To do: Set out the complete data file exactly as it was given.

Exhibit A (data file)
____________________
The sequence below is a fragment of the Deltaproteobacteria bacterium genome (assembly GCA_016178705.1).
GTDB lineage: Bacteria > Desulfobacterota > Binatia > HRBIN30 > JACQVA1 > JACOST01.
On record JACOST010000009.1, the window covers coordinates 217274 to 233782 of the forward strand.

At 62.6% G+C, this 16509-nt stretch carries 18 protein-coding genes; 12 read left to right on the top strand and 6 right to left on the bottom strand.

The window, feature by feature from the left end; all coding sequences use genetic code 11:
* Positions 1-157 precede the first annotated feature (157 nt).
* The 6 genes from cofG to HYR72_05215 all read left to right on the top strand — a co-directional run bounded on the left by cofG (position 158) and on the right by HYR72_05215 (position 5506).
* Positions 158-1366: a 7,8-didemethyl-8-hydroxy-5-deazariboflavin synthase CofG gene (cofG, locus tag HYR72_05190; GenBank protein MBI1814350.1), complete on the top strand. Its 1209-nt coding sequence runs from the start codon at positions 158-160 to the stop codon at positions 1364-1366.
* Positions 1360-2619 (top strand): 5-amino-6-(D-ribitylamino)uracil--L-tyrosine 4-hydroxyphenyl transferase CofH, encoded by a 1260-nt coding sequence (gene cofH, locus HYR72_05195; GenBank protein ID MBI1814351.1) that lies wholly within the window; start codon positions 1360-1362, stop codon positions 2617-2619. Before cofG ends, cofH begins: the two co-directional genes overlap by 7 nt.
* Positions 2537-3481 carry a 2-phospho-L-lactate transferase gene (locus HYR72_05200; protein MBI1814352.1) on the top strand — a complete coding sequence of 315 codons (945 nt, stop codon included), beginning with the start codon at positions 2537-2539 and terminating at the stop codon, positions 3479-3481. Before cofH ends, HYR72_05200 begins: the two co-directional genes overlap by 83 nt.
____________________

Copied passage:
The sequence below is a fragment of the Deltaproteobacteria bacterium genome (assembly GCA_016178705.1).
GTDB lineage: Bacteria > Desulfobacterota > Binatia > HRBIN30 > JACQVA1 > JACOST01.
On record JACOST010000009.1, the window covers coordinates 217274 to 233782 of the forward strand.

At 62.6% G+C, this 16509-nt stretch carries 18 protein-coding genes; 12 read left to right on the top strand and 6 right to left on the bottom strand.

The window, feature by feature from the left end; all coding sequences use genetic code 11:
* Positions 1-157 precede the first annotated feature (157 nt).
* The 6 genes from cofG to HYR72_05215 all read left to right on the top strand — a co-directional run bounded on the left by cofG (position 158) and on the right by HYR72_05215 (position 5506).
* Positions 158-1366: a 7,8-didemethyl-8-hydroxy-5-deazariboflavin synthase CofG gene (cofG, locus tag HYR72_05190; GenBank protein MBI1814350.1), complete on the top strand. Its 1209-nt coding sequence runs from the start codon at positions 158-160 to the stop codon at positions 1364-1366.
* Positions 1360-2619 (top strand): 5-amino-6-(D-ribitylamino)uracil--L-tyrosine 4-hydroxyphenyl transferase CofH, encoded by a 1260-nt coding sequence (gene cofH, locus HYR72_05195; GenBank protein ID MBI1814351.1) that lies wholly within the window; start codon positions 1360-1362, stop codon positions 2617-2619. Before cofG ends, cofH begins: the two co-directional genes overlap by 7 nt.
* Positions 2537-3481 carry a 2-phospho-L-lactate transferase gene (locus HYR72_05200; protein MBI1814352.1) on the top strand — a complete coding sequence of 315 codons (945 nt, stop codon included), beginning with the start codon at positions 2537-2539 and terminating at the stop codon, positions 3479-3481. Before cofH ends, HYR72_05200 begins: the two co-directional genes overlap by 83 nt.